The question for decision is whether the property damage coverage was in effect on May 6, 1958, the date of the accident. If it was, then the insurer's obligation under the policy was fixed and nothing that occurred on May 7 could impair that obligation. G. L. c. 175, Section 112. [Note page388-1] The answer to this question depends on whether there was an effective modification of the policy prior to the accident. If there was such a modification it must have resulted from the agreement entered into between Fisher and Perry in the latter part of March. It is to be noted that we are not here concerned with a cancellation of compulsory coverage. Hence the requirements prescribed by G. L. c. 175, Section 113A (2), do not apply. The plaintiff concedes that Fisher and Perry in March, 1958, took the steps outlined above with
respect to eliminating the property damage coverage. Indeed, the evidence on this point is virtually undisputed. The plaintiff contends, however, that, although a reduction of coverage had been agreed upon by both Perry and Fisher, this had not become effective when the accident occurred on May 6. His argument in support of this position is substantially this. Perry, from aught appearing in this record, did not have the authority to cancel or modify the policy. All that he could do was to initiate steps to that end, and until there was some affirmative action by the insurer, by way of an indorsement or otherwise, cancelling or modifying the policy, the original policy was in effect. We are of opinion that this contention must be sustained.
The policy, as it read, on the day of the accident provided for property damage coverage. Prima facie, this was the obligation of the insurer. To avoid this obligation the insurer sets up in its answer the defence that the property damage coverage had been eliminated from the policy. This was an affirmative defence as to which the insurer had the burden of proof. See Hughes v. Williams, 229 Mass. 467 , 470. We are of opinion that it failed to sustain that burden. The evidence falls far short of establishing that Perry had the authority to cancel or modify the policy. See Harrison v. City Fire Ins. Co. 9 Allen 231 , 233. Compare Sanford v. Orient Ins. Co. 174 Mass. 416 , 421-422. There was no evidence as to what sort of an agent Perry was, or of trade usage about authority or about changes in the extent of coverage by brokers or agents prior to the payment of the premium by the insured or by the brokers and agents to the insurer. The only evidence as to Perry's authority came from him and it was as follows. When first asked if he could modify a policy he replied, "I have the authority to write a letter to the company." When this question was put again his reply was, "I'm not sure of it; I'm not sure." Other than this evidence there was nothing to show what Perry's apparent or actual authority was. We assume that if Perry had in fact the authority to bind the insurer the circumstance that the arrangement was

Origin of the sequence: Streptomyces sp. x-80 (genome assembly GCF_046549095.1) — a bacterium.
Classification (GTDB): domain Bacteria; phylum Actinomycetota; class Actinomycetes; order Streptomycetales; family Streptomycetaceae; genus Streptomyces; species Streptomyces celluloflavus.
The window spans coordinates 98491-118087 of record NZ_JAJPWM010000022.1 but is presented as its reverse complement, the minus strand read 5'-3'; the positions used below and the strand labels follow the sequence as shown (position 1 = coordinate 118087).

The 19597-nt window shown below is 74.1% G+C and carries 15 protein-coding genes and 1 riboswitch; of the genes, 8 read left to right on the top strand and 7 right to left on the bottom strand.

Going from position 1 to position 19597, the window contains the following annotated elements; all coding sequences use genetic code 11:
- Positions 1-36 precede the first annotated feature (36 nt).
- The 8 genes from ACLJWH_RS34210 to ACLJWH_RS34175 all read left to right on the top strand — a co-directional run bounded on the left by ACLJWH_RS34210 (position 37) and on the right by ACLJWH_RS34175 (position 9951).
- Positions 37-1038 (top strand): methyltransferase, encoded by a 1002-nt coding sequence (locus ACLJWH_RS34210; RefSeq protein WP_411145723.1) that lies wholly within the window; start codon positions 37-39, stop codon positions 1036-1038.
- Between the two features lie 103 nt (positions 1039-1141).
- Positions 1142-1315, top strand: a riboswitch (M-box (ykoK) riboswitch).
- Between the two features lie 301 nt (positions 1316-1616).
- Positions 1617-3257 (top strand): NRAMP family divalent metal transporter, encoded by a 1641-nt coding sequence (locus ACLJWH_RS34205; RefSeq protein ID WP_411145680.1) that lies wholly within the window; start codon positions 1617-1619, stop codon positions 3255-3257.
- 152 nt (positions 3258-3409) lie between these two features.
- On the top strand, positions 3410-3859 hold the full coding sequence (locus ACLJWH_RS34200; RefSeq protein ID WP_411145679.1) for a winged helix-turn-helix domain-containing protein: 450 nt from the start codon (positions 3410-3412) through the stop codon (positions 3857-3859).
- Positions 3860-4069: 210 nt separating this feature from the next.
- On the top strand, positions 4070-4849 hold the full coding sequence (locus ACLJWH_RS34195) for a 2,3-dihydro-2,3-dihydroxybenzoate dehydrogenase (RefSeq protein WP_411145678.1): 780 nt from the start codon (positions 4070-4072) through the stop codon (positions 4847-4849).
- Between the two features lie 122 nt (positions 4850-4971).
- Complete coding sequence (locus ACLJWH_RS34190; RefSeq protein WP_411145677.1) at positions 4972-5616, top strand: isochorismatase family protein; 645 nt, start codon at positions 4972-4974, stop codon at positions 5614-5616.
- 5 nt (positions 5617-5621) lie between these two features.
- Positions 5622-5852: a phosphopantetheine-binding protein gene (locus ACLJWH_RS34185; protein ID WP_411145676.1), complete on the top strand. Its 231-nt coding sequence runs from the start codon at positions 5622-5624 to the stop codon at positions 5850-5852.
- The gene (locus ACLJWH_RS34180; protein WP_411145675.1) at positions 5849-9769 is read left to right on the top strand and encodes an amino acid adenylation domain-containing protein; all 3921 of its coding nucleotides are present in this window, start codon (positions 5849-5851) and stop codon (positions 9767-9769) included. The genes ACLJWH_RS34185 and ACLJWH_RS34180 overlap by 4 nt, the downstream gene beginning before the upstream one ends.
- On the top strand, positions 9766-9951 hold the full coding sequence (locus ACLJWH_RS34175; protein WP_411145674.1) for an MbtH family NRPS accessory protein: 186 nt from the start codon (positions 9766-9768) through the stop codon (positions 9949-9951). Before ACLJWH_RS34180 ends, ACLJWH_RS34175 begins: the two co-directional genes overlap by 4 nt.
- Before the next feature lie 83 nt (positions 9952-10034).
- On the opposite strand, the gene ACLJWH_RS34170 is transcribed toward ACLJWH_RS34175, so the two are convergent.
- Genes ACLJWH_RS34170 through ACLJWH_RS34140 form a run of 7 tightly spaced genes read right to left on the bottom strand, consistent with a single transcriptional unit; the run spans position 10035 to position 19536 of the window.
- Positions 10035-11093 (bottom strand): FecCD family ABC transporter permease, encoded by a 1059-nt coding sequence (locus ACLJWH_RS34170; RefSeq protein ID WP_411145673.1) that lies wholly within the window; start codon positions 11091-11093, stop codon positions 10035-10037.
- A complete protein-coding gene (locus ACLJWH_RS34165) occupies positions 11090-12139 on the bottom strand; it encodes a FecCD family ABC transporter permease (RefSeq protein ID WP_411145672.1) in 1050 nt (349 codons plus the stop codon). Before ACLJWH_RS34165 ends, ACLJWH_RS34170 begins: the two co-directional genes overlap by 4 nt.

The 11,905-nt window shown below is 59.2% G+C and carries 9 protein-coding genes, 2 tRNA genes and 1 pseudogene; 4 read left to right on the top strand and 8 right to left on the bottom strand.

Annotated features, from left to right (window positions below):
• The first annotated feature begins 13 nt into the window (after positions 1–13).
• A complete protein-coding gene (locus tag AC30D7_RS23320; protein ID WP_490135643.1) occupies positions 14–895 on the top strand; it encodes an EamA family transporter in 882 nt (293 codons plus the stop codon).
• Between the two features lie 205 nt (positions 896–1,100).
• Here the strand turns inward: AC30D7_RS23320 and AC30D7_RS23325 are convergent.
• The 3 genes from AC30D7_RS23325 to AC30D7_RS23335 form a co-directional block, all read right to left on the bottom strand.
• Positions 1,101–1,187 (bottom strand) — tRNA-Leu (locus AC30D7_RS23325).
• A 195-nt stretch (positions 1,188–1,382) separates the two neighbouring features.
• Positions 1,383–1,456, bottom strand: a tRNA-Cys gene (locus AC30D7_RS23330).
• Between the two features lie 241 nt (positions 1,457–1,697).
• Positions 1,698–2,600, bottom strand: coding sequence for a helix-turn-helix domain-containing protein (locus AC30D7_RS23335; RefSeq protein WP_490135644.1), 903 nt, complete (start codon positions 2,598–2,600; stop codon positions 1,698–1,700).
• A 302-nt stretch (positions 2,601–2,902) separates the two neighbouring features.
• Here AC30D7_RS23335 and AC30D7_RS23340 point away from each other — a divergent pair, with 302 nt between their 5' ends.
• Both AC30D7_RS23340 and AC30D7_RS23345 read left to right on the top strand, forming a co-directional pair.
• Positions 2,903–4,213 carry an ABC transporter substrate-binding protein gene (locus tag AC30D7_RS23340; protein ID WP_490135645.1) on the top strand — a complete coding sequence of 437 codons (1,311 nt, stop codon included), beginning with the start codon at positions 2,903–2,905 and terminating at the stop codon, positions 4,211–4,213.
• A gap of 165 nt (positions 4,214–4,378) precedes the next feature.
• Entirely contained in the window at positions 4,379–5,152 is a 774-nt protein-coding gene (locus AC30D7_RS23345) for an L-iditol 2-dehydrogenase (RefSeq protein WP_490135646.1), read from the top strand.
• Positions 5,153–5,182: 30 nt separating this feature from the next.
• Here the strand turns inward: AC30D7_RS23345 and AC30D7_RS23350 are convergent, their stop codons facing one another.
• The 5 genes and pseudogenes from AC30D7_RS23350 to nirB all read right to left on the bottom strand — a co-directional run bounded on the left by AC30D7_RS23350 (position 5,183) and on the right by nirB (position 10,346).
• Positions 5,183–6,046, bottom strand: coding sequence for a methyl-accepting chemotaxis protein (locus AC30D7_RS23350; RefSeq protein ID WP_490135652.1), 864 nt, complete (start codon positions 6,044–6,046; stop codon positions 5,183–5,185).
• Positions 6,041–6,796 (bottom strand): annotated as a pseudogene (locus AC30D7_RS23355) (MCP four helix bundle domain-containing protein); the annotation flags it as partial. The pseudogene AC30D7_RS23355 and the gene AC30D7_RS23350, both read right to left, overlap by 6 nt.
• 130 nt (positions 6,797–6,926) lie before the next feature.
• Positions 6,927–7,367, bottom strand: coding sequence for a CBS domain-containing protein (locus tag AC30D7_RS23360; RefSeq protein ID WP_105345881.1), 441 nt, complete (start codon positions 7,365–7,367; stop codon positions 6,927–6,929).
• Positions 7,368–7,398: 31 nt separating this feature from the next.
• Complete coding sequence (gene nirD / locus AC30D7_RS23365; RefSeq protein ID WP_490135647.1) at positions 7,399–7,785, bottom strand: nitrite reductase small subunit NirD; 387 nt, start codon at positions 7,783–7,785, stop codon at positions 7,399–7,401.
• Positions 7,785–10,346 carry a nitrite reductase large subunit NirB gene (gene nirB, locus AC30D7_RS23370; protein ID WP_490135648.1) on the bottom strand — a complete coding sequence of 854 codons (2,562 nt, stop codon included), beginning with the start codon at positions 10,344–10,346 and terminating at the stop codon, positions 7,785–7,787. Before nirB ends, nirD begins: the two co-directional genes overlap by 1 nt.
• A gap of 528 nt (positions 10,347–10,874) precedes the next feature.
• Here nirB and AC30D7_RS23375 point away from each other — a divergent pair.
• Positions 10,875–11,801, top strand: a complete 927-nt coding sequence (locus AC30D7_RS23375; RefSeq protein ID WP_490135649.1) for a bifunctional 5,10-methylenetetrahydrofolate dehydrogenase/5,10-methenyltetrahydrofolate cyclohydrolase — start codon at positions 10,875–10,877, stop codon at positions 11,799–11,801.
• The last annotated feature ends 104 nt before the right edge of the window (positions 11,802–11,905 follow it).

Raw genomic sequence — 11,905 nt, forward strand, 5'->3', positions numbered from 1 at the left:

oral would not be fatal. See Shumway v. Home Fire & Marine Ins. Co. 301 Mass. 391 , 394; Friend Bros. Inc. v. Seaboard Sur. Co. 316 Mass. 639 , 645. On the foregoing evidence the insurer failed to establish that there had been a modification of the policy by a person authorized to act on its behalf. The finding of the judge, therefore, that there had been a modification, cannot stand.
Since Perry was not shown to have authority to reduce the coverage, there is no need to discuss the contention that condition no. 15 of the policy did not permit changes in coverage by Perry. [Note page390-1] See Blair v. National Reserve Ins. Co. 293 Mass. 86 , 88-90.
[Note page388-1] Section 112 reads in part, "The liability of any company . . . under any . . . policy insuring against liability for loss . . . on account of damage to property, shall become absolute whenever the loss or damage for which the insured is responsible occurs. . . . No such contract of insurance shall be cancelled or annulled . . . after the said insured has become responsible for such loss or damage, and any such cancellation or annulment shall be void."
[Note page390-1] Condition no. 15 of the policy provided: ". . . nor shall the terms of this policy be waived or changed, except by endorsement issued to form a part of this policy, signed by its General Attorney."